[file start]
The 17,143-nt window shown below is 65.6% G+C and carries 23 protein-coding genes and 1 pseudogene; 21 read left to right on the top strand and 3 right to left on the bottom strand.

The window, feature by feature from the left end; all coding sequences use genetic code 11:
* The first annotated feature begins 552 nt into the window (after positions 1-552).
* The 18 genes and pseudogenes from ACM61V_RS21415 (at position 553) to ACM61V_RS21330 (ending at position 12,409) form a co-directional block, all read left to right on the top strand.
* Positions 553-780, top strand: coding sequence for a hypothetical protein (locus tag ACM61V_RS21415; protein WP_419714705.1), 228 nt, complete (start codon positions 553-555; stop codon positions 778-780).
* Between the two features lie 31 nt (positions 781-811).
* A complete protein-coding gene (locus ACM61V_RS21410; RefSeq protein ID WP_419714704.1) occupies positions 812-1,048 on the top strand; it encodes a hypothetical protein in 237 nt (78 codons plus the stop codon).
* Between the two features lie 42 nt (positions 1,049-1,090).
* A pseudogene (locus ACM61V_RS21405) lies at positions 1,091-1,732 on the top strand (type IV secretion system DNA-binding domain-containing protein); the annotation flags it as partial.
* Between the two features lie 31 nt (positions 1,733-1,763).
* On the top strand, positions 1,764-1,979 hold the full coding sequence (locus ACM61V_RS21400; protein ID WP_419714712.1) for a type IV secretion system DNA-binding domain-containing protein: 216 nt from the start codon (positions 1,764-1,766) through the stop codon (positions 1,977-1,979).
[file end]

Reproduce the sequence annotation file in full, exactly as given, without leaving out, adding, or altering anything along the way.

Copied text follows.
The 17,143-nt window shown below is 65.6% G+C and carries 23 protein-coding genes and 1 pseudogene; 21 read left to right on the top strand and 3 right to left on the bottom strand.

The window, feature by feature from the left end; all coding sequences use genetic code 11:
* The first annotated feature begins 552 nt into the window (after positions 1-552).
* The 18 genes and pseudogenes from ACM61V_RS21415 (at position 553) to ACM61V_RS21330 (ending at position 12,409) form a co-directional block, all read left to right on the top strand.
* Positions 553-780, top strand: coding sequence for a hypothetical protein (locus tag ACM61V_RS21415; protein WP_419714705.1), 228 nt, complete (start codon positions 553-555; stop codon positions 778-780).
* Between the two features lie 31 nt (positions 781-811).
* A complete protein-coding gene (locus ACM61V_RS21410; RefSeq protein ID WP_419714704.1) occupies positions 812-1,048 on the top strand; it encodes a hypothetical protein in 237 nt (78 codons plus the stop codon).
* Between the two features lie 42 nt (positions 1,049-1,090).
* A pseudogene (locus ACM61V_RS21405) lies at positions 1,091-1,732 on the top strand (type IV secretion system DNA-binding domain-containing protein); the annotation flags it as partial.
* Between the two features lie 31 nt (positions 1,733-1,763).
* On the top strand, positions 1,764-1,979 hold the full coding sequence (locus ACM61V_RS21400; protein ID WP_419714712.1) for a type IV secretion system DNA-binding domain-containing protein: 216 nt from the start codon (positions 1,764-1,766) through the stop codon (positions 1,977-1,979).